Join the Cybersecurity Policy Program for a career panel with three esteemed leaders, followed by career counseling with Tufts academic advisors.
- Speakers Lauren Van Wazer – Vice President, Global Public Policy, Akamai Technologies; Maurice Turner – Senior Technologist, Center for Democracy and Technology; Taylor Reynolds – Technology Policy Director, Internet Policy Research Initiative, MIT.
- Date: October 16, 2019
- Time: Career Panel 12:30 pm-1:30 pm; Counseling 1:30 pm-3:00 pm
- Location: 205 Cabot Hall, Fletcher School
Lauren Van Wazer is Vice President for Global Public Policy at Akamai Technologies. She is a lawyer and engineer with 20 years of private sector and federal government experience in global public policy, legislation, and regulatory law for wide-ranging issues. Van Wazer has extensive expertise in Internet law and regulation, cybersecurity, privacy, telecommunications, and energy infrastructure. She has also served as head of public affairs for a federal agency.
Van Wazer boasts extensive experience in the high tech and telecommunications sectors. She started her career as a network engineer for AT&T and, after becoming a lawyer, worked as an appellate law clerk and for a top national law firm, Arnold & Porter. She was a senior leader on wireless (Wi-Fi and broadband) and homeland security policy issues at the Federal Communications Commission’s Office of Engineering and Technology, and then head of regulatory affairs at Cox Enterprises (the then $16B, 65,000 employee holding company for Cox Communications, as well as various broadcast TV, radio, newspapers, and automotive companies).
Van Wazer also worked at the White House on cybersecurity incident response and policy. She recently became a Certified Information Systems Security Professional (CISSP), the gold standard technical credential for senior cybersecurity professionals.
Maurice Turner is a Senior Technologist at the Center for Democracy and Technology. Turner boasts a unique mix of formal education and practical work experience in technology and local, regional, and national policy to the fellowship program. After earning a bachelor’s in political science from Cal State Fullerton, he went on to earn a master’s in public administration from the University of Southern California focusing on emerging communication technologies, privacy, and civic engagement, and recently completed a graduate certificate in cybersecurity strategy at Georgetown University. Nearly a decade of municipal management experience is complemented by Turner’s numerous private-sector technology positions, fellowships, and internships.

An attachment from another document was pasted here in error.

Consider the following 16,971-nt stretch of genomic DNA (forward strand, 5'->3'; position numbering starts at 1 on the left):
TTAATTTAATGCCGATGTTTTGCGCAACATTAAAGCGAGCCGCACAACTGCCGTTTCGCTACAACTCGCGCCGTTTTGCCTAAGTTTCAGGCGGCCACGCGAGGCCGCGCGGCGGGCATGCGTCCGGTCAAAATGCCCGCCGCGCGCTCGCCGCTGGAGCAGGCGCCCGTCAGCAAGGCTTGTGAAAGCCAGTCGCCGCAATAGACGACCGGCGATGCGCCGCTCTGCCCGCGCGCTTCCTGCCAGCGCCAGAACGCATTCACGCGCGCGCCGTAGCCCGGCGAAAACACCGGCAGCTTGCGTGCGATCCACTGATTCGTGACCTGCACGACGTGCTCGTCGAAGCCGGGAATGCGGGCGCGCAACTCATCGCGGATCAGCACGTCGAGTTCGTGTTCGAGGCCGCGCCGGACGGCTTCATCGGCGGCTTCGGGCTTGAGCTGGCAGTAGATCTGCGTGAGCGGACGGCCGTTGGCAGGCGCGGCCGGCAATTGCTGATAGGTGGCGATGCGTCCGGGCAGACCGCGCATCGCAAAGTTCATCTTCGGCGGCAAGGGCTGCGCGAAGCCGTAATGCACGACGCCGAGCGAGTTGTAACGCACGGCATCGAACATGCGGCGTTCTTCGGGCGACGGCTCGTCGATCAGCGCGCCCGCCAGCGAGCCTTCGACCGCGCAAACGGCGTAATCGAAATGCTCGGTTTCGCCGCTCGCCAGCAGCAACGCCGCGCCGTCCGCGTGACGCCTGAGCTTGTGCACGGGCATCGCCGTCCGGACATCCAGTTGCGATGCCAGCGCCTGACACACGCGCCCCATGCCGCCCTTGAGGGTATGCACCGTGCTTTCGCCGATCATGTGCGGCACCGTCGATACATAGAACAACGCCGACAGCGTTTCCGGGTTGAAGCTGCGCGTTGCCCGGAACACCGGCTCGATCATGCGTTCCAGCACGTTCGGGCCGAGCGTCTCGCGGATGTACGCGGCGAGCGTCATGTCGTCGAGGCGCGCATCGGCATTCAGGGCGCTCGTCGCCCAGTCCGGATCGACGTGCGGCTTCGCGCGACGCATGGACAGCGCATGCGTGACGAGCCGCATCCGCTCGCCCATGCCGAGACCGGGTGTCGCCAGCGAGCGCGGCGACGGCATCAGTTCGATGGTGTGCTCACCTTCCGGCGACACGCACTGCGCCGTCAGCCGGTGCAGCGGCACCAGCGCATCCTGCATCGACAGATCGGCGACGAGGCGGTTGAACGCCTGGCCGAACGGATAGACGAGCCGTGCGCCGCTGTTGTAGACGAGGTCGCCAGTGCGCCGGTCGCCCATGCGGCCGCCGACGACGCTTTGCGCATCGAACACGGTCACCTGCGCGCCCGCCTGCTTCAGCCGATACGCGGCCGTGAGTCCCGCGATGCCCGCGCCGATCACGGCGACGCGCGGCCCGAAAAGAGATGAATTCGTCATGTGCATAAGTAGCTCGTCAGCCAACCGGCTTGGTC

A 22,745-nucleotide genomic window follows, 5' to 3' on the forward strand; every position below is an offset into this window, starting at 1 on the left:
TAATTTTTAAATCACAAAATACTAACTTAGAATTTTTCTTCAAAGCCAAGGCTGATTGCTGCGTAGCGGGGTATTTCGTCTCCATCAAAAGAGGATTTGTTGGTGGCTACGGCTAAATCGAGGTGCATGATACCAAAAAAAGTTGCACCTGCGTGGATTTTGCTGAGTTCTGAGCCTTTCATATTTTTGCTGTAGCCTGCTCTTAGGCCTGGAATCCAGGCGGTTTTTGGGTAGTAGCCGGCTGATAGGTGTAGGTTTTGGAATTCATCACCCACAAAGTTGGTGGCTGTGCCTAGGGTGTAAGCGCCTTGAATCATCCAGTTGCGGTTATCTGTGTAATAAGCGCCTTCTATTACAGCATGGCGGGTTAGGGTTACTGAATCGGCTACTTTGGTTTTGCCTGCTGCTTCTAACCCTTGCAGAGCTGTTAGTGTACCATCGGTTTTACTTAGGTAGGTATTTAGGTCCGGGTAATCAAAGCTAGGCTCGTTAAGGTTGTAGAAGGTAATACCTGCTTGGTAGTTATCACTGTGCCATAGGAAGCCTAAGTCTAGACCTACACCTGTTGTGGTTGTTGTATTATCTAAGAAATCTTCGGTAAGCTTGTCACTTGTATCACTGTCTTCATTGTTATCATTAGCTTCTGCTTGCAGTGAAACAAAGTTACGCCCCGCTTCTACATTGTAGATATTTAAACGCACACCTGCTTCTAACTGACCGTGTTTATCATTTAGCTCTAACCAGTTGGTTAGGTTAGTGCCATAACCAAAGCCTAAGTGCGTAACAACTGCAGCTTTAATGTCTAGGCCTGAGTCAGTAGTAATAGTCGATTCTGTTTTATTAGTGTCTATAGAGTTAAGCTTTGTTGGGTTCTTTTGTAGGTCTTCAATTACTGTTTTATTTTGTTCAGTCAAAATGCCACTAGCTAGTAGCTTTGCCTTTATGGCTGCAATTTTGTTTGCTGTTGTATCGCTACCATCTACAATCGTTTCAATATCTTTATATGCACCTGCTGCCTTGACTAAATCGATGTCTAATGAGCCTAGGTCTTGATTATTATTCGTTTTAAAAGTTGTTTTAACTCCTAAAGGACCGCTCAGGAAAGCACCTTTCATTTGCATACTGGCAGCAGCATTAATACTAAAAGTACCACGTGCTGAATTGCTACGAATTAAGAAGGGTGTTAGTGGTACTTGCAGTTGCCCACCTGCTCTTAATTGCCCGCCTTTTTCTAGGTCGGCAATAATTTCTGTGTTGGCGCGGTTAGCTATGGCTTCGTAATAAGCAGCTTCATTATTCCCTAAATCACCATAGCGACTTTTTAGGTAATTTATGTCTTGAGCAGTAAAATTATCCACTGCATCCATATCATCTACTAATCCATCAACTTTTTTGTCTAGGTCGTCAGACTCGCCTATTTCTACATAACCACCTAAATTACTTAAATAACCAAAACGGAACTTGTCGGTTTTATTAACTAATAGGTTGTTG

As a TechCongress Congressional Innovation Fellow, he served the Republican staff of the Senate Homeland Security and Governmental Affairs Committee (reporting to Chairman Sen. Ron Johnson) supporting on cybersecurity issues. His previous employers include the City of Newport Beach, EarthLink Municipal Networks, Center for Democracy and Technology, Coro Foundation, United Medical Center Hospital, U.S. Department of Transportation, and Apple. Turner has been a technology enthusiast for over 30 years and is committed to leveraging new technologies to increase government effectiveness and community engagement.
Taylor Reynolds is the Technology Policy Director for the Internet Policy Research Initiative at MIT. Reynolds leads the development of this interdisciplinary field of research to help policymakers address cybersecurity and Internet public policy challenges. He is responsible for building the community of researchers and students from departments and research labs across MIT, executing the strategic plan, and overseeing the day-to-day operations of the Initiative.
Reynold’s previous positions include: acting as a senior economist at the OECD, working at the International Telecommunication Union, the World Bank, and the National Telecommunications and Information Administration (United States). His current research focuses on three areas: everaging cryptographic tools for measuring cyber risk, encryption policy, and international AI policy.